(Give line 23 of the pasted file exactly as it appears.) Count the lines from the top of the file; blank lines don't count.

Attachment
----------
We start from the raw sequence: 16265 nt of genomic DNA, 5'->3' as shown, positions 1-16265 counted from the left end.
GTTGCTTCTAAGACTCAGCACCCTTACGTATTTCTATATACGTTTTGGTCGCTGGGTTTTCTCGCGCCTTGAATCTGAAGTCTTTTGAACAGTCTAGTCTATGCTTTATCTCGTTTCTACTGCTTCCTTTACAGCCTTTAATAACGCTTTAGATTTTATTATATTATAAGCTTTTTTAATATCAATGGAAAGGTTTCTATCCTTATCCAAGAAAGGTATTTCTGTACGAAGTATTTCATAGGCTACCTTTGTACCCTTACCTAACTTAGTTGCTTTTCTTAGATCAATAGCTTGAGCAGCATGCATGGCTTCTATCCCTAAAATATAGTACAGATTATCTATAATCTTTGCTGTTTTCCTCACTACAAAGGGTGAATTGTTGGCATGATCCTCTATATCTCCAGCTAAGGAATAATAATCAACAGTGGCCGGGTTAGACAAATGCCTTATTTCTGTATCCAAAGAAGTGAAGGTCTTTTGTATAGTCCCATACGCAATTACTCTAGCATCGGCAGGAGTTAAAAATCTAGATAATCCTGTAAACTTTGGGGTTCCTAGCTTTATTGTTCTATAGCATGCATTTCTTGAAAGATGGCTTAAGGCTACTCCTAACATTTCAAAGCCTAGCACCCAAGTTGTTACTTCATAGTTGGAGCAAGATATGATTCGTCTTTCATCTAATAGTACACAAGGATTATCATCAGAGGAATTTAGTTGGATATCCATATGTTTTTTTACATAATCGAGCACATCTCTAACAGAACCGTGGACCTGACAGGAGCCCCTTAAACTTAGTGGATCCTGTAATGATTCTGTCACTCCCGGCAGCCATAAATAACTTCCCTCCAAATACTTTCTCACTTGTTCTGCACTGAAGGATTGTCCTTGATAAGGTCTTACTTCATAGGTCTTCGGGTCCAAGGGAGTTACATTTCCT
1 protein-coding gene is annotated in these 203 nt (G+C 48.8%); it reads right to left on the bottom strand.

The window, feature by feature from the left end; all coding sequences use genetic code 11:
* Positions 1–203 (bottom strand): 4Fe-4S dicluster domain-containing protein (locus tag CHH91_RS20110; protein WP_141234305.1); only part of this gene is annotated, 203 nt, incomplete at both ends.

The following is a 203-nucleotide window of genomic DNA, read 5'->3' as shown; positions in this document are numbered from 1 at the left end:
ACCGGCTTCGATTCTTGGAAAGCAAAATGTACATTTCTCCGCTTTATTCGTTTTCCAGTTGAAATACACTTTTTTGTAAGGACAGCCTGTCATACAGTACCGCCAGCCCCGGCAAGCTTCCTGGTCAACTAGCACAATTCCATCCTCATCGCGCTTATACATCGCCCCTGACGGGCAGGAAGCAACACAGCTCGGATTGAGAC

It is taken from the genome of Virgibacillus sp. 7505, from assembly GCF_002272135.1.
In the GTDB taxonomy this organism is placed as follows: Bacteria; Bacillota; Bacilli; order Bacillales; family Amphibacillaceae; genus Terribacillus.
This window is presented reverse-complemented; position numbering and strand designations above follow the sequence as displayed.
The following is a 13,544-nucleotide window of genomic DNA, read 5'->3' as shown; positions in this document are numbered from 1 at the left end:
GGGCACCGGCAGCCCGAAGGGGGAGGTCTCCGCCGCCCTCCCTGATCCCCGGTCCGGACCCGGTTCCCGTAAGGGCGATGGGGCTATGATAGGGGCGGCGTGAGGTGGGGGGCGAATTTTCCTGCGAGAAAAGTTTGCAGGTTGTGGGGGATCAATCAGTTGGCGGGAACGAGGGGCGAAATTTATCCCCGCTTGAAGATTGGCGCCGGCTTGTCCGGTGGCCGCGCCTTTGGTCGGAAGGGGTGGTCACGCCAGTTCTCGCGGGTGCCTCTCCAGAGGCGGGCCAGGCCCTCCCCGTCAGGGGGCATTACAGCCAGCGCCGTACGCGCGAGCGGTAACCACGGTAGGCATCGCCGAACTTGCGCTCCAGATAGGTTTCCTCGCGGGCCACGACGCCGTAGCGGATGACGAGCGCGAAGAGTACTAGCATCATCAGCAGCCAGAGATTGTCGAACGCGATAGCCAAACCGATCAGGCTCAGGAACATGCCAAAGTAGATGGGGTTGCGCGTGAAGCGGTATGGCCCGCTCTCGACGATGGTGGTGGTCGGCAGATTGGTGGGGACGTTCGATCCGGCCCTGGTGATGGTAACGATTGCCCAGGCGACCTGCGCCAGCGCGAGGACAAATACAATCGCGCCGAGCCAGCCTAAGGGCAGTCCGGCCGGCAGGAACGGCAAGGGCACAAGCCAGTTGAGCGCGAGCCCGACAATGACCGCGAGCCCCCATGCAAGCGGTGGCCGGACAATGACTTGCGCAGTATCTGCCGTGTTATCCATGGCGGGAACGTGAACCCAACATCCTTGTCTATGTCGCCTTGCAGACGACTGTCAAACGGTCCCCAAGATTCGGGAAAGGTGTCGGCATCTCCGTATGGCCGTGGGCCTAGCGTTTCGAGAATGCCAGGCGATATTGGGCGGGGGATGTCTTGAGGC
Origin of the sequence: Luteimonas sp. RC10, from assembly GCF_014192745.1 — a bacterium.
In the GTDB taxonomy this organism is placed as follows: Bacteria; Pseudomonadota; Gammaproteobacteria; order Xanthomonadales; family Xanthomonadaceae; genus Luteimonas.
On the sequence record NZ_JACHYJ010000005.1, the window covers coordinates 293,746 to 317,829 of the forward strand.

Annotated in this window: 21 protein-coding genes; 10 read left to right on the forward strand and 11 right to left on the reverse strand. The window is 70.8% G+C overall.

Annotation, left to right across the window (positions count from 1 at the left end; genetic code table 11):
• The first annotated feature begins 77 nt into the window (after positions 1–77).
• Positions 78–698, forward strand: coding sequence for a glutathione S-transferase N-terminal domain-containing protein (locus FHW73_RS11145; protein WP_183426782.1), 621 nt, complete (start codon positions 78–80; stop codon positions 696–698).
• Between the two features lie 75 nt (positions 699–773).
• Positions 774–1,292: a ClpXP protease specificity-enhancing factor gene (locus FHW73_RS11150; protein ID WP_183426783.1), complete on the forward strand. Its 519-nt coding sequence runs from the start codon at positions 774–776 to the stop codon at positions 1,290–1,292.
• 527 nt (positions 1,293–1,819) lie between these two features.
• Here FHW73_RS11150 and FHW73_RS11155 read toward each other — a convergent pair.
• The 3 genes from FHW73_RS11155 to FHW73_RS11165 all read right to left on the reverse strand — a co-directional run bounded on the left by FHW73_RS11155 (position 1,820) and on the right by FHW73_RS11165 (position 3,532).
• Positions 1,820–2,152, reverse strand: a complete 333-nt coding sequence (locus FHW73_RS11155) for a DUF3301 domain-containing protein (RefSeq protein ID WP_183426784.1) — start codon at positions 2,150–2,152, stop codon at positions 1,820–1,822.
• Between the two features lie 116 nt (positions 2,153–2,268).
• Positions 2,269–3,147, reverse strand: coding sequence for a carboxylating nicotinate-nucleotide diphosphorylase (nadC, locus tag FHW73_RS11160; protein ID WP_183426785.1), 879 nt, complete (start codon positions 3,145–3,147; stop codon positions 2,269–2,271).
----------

• Here FHW73_RS11150 and FHW73_RS11155 read toward each other — a convergent pair.